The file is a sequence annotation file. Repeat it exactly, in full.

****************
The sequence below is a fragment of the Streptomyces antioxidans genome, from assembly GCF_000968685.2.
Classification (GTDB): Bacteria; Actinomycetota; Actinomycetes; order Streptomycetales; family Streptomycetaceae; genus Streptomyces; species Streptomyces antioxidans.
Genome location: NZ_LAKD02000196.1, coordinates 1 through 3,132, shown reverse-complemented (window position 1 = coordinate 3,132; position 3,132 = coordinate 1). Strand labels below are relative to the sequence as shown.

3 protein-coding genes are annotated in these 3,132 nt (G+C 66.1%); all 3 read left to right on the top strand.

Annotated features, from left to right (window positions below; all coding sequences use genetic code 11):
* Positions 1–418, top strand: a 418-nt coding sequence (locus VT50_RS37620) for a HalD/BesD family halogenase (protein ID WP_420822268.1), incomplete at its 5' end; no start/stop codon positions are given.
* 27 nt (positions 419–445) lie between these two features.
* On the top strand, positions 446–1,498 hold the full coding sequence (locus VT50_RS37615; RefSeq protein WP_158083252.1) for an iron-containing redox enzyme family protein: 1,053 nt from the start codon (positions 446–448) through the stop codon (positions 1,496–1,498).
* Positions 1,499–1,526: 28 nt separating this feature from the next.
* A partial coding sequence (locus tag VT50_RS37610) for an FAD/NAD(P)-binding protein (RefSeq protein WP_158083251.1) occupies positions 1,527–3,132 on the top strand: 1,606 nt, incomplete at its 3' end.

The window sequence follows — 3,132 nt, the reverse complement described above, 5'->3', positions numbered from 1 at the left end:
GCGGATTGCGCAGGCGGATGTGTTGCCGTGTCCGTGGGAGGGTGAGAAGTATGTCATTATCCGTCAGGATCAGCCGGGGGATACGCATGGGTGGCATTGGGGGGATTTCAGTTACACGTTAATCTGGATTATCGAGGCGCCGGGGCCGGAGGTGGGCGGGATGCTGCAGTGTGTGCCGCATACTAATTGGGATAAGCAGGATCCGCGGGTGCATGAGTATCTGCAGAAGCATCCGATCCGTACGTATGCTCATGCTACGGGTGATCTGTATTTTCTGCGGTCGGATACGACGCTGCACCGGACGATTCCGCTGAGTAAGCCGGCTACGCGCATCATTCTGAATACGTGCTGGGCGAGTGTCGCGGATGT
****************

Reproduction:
The sequence below is a fragment of the Streptomyces antioxidans genome, from assembly GCF_000968685.2.
Classification (GTDB): Bacteria; Actinomycetota; Actinomycetes; order Streptomycetales; family Streptomycetaceae; genus Streptomyces; species Streptomyces antioxidans.
Genome location: NZ_LAKD02000196.1, coordinates 1 through 3,132, shown reverse-complemented (window position 1 = coordinate 3,132; position 3,132 = coordinate 1). Strand labels below are relative to the sequence as shown.

3 protein-coding genes are annotated in these 3,132 nt (G+C 66.1%); all 3 read left to right on the top strand.

Annotated features, from left to right (window positions below; all coding sequences use genetic code 11):
* Positions 1–418, top strand: a 418-nt coding sequence (locus VT50_RS37620) for a HalD/BesD family halogenase (protein ID WP_420822268.1), incomplete at its 5' end; no start/stop codon positions are given.
* 27 nt (positions 419–445) lie between these two features.
* On the top strand, positions 446–1,498 hold the full coding sequence (locus VT50_RS37615; RefSeq protein WP_158083252.1) for an iron-containing redox enzyme family protein: 1,053 nt from the start codon (positions 446–448) through the stop codon (positions 1,496–1,498).
* Positions 1,499–1,526: 28 nt separating this feature from the next.
* A partial coding sequence (locus tag VT50_RS37610) for an FAD/NAD(P)-binding protein (RefSeq protein WP_158083251.1) occupies positions 1,527–3,132 on the top strand: 1,606 nt, incomplete at its 3' end.

The window sequence follows — 3,132 nt, the reverse complement described above, 5'->3', positions numbered from 1 at the left end:
GCGGATTGCGCAGGCGGATGTGTTGCCGTGTCCGTGGGAGGGTGAGAAGTATGTCATTATCCGTCAGGATCAGCCGGGGGATACGCATGGGTGGCATTGGGGGGATTTCAGTTACACGTTAATCTGGATTATCGAGGCGCCGGGGCCGGAGGTGGGCGGGATGCTGCAGTGTGTGCCGCATACTAATTGGGATAAGCAGGATCCGCGGGTGCATGAGTATCTGCAGAAGCATCCGATCCGTACGTATGCTCATGCTACGGGTGATCTGTATTTTCTGCGGTCGGATACGACGCTGCACCGGACGATTCCGCTGAGTAAGCCGGCTACGCGCATCATTCTGAATACGTGCTGGGCGAGTGTCGCGGATGT